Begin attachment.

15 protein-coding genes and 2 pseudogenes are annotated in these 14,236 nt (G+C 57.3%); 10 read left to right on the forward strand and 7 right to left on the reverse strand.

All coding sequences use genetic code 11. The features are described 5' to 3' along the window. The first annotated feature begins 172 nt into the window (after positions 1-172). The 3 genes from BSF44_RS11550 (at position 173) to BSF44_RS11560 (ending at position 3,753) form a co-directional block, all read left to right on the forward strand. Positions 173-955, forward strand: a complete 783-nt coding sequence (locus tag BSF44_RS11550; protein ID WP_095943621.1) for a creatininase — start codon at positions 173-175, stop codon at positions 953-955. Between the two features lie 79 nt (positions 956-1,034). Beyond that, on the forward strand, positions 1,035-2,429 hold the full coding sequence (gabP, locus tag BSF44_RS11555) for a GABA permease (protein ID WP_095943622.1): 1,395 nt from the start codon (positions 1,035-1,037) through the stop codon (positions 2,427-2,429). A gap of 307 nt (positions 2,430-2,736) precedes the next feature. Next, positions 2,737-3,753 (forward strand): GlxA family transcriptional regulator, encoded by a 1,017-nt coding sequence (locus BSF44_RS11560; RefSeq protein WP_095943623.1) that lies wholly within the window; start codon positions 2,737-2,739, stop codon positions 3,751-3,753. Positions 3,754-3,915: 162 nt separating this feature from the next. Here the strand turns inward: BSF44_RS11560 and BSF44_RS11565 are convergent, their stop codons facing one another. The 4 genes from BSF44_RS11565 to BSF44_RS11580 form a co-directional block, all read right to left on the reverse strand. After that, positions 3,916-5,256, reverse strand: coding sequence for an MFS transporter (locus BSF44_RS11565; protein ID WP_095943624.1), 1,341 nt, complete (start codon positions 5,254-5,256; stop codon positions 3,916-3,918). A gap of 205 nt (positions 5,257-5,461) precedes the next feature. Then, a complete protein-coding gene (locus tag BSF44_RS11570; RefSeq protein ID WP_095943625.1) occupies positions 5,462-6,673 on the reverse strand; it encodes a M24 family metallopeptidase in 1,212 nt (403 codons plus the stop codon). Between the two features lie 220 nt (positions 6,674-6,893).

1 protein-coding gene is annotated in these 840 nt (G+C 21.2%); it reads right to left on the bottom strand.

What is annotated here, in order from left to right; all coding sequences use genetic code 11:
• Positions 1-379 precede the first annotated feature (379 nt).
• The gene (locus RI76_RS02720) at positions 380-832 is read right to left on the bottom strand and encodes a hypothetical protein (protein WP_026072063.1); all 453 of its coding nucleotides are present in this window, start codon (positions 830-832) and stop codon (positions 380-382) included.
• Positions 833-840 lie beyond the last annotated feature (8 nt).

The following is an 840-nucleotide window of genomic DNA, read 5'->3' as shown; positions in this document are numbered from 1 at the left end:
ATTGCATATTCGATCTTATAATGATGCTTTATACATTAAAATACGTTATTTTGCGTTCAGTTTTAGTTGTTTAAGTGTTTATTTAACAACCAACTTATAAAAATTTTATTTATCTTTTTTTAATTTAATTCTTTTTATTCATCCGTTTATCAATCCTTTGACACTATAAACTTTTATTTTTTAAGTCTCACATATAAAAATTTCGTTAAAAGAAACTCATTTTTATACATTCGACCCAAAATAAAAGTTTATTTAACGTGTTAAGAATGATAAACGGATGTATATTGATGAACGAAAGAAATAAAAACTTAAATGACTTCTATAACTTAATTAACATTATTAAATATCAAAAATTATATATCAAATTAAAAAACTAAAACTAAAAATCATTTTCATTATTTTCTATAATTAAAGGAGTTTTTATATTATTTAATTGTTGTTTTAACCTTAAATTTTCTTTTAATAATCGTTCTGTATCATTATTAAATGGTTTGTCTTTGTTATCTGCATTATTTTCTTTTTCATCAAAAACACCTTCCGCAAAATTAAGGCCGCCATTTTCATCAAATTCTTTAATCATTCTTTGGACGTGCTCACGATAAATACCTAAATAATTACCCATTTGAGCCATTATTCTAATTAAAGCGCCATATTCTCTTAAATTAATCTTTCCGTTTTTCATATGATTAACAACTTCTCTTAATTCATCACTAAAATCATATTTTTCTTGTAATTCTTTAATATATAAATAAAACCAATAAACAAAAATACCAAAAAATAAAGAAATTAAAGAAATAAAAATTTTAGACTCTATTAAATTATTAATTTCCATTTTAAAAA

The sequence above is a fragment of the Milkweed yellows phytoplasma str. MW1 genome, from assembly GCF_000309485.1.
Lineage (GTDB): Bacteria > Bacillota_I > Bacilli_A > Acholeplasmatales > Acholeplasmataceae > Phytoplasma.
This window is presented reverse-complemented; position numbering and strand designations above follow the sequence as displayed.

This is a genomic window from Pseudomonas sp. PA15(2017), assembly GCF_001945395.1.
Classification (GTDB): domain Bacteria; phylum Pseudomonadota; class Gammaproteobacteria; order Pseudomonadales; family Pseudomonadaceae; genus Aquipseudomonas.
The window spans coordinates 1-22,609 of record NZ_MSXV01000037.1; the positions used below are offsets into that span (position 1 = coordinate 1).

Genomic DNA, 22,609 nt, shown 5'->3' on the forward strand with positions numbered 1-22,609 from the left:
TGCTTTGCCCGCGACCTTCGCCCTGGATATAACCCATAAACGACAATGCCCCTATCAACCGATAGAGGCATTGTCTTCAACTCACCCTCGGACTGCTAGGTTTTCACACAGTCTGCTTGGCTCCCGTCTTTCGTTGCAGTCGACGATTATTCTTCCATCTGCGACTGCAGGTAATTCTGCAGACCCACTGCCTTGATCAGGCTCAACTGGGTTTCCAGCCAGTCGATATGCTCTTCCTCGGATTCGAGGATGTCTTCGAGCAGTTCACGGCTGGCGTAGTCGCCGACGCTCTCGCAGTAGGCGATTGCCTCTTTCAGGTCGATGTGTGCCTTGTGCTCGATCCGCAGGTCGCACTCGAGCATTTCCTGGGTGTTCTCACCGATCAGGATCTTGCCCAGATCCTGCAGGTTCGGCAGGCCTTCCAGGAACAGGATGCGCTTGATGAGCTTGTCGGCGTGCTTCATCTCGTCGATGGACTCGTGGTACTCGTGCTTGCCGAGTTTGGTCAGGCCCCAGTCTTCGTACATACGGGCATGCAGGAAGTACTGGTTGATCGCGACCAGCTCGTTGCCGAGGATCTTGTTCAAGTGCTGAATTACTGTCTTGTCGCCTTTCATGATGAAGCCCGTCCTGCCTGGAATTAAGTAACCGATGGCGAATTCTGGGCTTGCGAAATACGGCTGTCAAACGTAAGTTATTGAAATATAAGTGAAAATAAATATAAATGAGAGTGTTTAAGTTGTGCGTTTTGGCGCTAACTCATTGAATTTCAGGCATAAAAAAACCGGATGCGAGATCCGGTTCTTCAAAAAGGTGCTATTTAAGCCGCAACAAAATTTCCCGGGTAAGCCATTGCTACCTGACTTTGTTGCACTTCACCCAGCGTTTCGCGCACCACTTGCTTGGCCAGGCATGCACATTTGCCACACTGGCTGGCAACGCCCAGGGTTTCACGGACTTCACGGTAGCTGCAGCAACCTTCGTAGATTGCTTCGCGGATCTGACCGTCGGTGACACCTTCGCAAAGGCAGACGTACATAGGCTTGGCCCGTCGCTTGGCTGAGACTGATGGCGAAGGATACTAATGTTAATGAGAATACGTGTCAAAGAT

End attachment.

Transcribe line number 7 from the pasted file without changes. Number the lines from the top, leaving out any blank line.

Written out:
• Positions 833-840 lie beyond the last annotated feature (8 nt).